In this science experiment we will explore the Bernoulli principle that explains how airplanes fly. So lets get to it
and Make Bernoulli's Paper Airplane Experiment.

Materials:  Paper (copier or computer printer paper works best), some 1/2" or 3/4" cellophane tape, and a paper
clip. (make a copy of the "
Bernoulli Plane" template so you can make several and experiment with different ways
of making it fly)

Process Bernoulli's Paper Airplane Experiment

Build a special paper airplane to demonstrate how and why airplanes and most birds can fly (when they're not
flapping their wings).

Cut Out Plane Template At Bottom of Page.

Cut out the airplane's shape along the dark solid line. Next, fold the top half at the dotted line so that it meets the
bottom half. Don't, however, fully crease the paper at the fold (we want to make a nice 'tear drop' air foil shape).
After folding the paper back, put a small piece of tape at the wing tips and at the center at the points marked A, B,
and C. Now fold the plane along the center crease so that it creates a flattened out 'V'. The angle of the 'V' should
be no more than about 15 degrees.

Test fly the plane and adjust its stability. Keep the nose of the plane from rising (stalling) by adding a small
weight to the nose (point D), a paper clip or two does nicely. You can also adjust how much the plane dives or
climbs by cutting small slots in the tail of the plane and bending the paper at the cuts up or down. Experiment
with putting them up or down and seeing what effect that has on the way the plane flies. People who know about
airplanes call these little 'tabs' an elevator if it makes the plane go up or down and a rudder if it makes the plane
turn right or left.

The Science Behind Bernoulli's Paper Airplane Experiment

Contrary to popular belief, airplanes don't float on the air, they're sucked up into it. This reason is known as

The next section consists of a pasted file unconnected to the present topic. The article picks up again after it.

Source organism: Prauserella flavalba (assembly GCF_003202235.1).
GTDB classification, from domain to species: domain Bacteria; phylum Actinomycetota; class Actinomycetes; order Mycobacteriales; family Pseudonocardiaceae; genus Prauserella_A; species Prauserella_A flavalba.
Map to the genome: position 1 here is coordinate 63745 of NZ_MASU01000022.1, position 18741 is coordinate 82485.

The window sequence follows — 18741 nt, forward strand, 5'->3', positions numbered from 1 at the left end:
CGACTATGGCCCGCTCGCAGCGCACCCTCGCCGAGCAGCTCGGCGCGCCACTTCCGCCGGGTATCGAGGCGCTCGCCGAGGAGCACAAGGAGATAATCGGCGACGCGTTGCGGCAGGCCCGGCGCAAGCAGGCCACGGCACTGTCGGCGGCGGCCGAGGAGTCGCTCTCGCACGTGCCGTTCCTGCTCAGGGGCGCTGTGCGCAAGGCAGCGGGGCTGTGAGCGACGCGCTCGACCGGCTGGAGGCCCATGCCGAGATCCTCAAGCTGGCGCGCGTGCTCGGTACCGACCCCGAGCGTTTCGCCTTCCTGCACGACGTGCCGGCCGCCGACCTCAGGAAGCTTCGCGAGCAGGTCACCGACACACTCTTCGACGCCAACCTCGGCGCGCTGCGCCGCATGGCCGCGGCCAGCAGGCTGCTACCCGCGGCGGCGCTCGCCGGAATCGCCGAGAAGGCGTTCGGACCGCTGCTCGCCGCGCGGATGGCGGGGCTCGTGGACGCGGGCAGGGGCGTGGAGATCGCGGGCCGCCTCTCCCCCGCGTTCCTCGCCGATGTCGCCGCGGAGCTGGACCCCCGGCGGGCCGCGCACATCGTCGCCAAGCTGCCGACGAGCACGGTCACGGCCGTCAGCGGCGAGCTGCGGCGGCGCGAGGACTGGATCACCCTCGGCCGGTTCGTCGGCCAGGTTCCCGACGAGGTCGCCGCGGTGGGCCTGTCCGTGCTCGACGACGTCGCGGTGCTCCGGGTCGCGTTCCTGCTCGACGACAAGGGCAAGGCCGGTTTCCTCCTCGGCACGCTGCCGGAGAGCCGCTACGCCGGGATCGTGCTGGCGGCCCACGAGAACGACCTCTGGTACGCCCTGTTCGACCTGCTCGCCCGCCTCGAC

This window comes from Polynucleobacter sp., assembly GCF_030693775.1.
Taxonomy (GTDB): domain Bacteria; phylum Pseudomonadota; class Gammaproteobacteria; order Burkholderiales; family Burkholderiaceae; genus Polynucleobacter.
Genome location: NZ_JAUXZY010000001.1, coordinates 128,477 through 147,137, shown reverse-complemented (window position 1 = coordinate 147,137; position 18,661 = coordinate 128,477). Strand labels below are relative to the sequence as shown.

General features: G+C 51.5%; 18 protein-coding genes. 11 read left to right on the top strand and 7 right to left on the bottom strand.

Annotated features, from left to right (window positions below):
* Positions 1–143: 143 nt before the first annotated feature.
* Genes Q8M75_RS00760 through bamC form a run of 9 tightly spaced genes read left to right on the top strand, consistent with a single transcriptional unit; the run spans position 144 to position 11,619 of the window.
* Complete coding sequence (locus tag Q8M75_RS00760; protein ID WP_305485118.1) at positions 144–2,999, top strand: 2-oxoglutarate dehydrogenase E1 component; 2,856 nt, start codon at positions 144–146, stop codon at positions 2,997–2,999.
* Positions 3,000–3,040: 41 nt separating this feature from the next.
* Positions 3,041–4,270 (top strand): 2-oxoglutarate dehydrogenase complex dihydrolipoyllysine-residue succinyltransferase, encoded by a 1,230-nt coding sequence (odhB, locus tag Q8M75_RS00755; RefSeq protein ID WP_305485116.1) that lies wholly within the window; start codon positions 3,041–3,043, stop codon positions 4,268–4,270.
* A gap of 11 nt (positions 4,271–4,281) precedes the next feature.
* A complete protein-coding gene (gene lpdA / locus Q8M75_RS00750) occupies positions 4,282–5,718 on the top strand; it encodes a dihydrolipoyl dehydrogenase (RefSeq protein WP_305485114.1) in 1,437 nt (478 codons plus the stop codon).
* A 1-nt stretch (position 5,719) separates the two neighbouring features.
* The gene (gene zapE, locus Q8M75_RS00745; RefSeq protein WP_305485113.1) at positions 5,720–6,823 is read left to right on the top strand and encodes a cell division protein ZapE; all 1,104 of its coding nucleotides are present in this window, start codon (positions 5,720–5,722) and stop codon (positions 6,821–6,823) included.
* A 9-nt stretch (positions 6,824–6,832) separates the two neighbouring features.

Bernoulli's Principle
. It says: "...as air travels faster [than surrounding air] across a surface, the air pressure
against it is reduced..."

By curving the top of an airplane's wing, air above it has to travel farther (as the distance is greater) than the air
below, forcing the air to move faster. The result is lower pressure on top and more pressure on the bottom.
Another name for this is lift. The higher air
pressure below the wing is just like someone pushing from below
the wing; the lower pressure above the wing is like someone pulling it up (like sucking on a straw to draw up
milk in a glass). If a wing has enough lift upwards, it moves upward, if a wing has lift downwards, it moves
downward.

Even though most paper airplanes have 'flat' wings, they still cause the air to move the same way. The plane that
we built, the "Bernoulli Plane" has a real airfoil and more closely resembles and flies the way that real planes
and most birds do.

Watch the video below to see how the Bernoulli effect creates lift for airplanes.

Things to Remember

Bernoulli's Principle is a relation discovered by the 18th-century Swiss scientist and mathematician Daniel
Bernoulli. He discovered that the faster a fluid (such as air) moves, the lower is the pressure that it exerts.

So grab some friends and make Bernoulli's Paper Airplane Experiment.

Credit: http://www.fatlion.com/science